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Review: Inherent Vice

The lead character of Inherent Vice doesn’t quite know what he’s getting into when his sultry, mesmerizing ex-lover asks for help. The viewer is in the same spot. And when it all ends, all parties may be just as confused, if not more so.

That’s because this SoCal 70s era stoner noir from Paul Thomas Anderson is a captivating, addled, and circuitous story about the insecurities and dependencies of man. Larry ‘Doc’ Sportello (a fantastic Joaquin Phoenix) takes up the call for help from Shasta Fay Hepworth (Katherine Waterston). She is in trouble (maybe), and Doc’s subsequent journey finds him encountering corrupt cops, bizarre cults, sex workers, wayward doctors, and a whole slew of other bizarre characters and clans, including someone or something called the Golden Fang.

This isn’t about plot, though. When there isn’t a literal haze on screen in this atmospheric piece of hysterical absurdity, there is a metaphoric one hanging over it. While Inherent Vice is ultimately mysterious, it’s not necessarily about solving this crime so much as finding solace. Doc, so-called as he is an actual dentist as well as a private detective is a fascinating character: earnest and hopeful, carefree yet determined. He solicits the help a variety of randoms, including our hippie narrator Sortilege (Joanna Newsom), the peculiar Sauncho Smilax (Benicio del Toro), and a district attorney played by Reese Witherspoon.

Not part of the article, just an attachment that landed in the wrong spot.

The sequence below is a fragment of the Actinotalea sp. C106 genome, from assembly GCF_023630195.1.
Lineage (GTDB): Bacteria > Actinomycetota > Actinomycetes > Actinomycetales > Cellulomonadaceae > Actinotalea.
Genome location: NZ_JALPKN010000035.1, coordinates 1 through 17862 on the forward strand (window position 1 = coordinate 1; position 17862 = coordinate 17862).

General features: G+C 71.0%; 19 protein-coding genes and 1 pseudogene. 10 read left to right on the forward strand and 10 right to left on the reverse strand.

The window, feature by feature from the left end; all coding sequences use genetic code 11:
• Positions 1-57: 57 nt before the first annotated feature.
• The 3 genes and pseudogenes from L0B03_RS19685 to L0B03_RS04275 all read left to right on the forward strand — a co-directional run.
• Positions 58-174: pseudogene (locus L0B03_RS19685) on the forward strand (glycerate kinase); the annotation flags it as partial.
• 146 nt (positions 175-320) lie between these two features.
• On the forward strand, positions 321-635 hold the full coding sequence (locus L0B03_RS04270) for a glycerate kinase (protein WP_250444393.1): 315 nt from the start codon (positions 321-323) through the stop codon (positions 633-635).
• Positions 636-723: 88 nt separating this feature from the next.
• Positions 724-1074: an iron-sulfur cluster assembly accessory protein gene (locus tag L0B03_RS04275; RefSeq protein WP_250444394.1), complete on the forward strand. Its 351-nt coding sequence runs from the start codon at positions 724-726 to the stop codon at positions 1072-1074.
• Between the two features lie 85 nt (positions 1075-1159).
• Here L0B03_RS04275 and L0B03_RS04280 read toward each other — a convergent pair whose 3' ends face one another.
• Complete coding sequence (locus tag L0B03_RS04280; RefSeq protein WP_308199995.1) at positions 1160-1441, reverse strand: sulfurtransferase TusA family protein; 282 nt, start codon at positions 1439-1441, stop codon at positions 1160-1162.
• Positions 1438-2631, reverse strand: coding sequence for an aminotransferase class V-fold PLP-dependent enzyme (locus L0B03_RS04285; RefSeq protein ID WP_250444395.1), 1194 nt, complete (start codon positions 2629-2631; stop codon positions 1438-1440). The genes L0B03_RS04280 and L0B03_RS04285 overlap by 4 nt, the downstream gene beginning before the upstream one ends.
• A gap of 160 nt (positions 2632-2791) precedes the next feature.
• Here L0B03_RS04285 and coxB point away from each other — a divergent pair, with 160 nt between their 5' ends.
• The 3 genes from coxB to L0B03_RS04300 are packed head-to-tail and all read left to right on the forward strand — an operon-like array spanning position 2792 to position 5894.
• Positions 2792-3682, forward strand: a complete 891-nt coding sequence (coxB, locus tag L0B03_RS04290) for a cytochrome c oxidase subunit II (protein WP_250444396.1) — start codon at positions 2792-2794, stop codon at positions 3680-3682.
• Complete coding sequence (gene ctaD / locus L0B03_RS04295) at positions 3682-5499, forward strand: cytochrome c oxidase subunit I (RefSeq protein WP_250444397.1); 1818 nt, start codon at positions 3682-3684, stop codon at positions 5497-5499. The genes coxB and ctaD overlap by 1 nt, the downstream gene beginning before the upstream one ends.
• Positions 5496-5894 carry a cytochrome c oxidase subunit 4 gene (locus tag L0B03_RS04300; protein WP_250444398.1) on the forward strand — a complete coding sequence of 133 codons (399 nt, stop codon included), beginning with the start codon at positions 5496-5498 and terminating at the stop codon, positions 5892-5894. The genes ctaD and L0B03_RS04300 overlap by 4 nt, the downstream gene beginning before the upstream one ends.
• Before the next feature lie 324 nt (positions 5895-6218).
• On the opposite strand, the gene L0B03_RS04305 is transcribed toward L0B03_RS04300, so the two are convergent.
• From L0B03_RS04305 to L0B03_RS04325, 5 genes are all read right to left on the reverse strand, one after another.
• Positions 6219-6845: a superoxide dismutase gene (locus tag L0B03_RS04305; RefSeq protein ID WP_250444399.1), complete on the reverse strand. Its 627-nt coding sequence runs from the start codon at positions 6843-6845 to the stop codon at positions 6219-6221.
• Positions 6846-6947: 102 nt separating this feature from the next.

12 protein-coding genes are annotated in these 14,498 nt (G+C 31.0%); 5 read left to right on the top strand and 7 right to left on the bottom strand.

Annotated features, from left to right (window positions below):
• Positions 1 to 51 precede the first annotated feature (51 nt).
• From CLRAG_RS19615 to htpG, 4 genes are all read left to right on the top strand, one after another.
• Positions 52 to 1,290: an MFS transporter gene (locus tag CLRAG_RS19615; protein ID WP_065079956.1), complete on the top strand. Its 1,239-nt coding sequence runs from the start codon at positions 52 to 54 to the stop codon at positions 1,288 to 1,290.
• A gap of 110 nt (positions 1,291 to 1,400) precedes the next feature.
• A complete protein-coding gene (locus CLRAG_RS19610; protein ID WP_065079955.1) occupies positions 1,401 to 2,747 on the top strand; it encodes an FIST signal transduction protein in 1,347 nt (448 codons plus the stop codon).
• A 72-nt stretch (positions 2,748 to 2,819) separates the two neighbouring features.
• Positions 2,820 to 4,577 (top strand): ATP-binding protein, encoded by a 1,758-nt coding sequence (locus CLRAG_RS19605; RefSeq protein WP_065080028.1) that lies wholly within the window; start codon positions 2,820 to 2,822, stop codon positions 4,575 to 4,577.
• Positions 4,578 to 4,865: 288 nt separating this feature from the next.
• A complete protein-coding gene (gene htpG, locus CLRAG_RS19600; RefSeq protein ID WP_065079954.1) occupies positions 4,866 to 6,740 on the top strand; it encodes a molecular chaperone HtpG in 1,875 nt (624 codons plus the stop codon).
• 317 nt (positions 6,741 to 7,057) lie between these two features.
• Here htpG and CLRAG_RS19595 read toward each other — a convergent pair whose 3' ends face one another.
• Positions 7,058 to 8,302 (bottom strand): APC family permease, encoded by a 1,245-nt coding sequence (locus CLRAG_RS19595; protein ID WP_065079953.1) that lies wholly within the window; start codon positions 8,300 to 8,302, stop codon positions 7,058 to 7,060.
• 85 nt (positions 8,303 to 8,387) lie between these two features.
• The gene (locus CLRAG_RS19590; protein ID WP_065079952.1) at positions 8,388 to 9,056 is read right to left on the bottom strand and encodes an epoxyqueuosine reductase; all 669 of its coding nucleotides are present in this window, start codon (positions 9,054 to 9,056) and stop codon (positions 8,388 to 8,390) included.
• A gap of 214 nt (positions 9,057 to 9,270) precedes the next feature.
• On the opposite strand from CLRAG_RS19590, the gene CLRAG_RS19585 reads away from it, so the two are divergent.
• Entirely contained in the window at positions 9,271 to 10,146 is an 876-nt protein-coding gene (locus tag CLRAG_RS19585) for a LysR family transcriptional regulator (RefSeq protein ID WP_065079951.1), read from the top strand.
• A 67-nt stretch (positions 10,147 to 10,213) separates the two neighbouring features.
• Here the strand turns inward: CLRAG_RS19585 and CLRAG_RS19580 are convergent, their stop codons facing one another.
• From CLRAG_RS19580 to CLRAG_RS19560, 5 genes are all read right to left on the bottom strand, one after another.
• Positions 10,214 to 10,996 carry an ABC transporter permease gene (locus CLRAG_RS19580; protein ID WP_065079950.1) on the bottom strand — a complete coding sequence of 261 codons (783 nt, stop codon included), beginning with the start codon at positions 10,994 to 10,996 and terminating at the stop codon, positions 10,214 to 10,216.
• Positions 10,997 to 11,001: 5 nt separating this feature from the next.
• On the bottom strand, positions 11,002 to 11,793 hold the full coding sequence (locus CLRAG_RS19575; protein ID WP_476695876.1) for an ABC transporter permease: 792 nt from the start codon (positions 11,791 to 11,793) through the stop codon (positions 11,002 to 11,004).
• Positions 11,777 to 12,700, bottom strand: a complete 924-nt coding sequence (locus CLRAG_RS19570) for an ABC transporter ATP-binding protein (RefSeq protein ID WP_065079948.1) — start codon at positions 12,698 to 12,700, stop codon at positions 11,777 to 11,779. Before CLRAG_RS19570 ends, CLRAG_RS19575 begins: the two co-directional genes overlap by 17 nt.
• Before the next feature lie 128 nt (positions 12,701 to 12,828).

Based on the book by Thomas Pynchon, we’ve also some colourfully named characters such as Hope and Coy Harlingen (Jena Malone, Owen Wilson), and Christian F. ‘Bigfoot’ Bjornsen (Josh Brolin), an LAPD officer ready to prove his masculinity thought often weirdly subconsciously subverting it.

Unlike the previous collaboration between Phoenix and Anderson in The Master, this is a bizarre and confusing journey that you’re happy to join in on. Whereas that period exploration made you feel uneasy, Inherent Vice is a deliciously delirious exploration, a voyeuristic escapade on tangential, hysterical conversations that may or may not have any meaning at all.

And that’s the fun of it. Vice is a film that can have various meanings to different users, existing and working on both a deep and a superficial level.  With the latter, there are memorable images and quotable dialogue delivered by noted actors in costumes. Still, Inherent Vice for all its drugs, sex, and more drugs, is a winning love story driven by one genuine and content man in world of unease and pride.

[star v=45]

Anthony Marcusa

A pop-culture consumer, Anthony seeks out what is important in entertainment and mocks what is not. Inspired by history, Anthony writes with the hope that someone, somewhere, might be affected.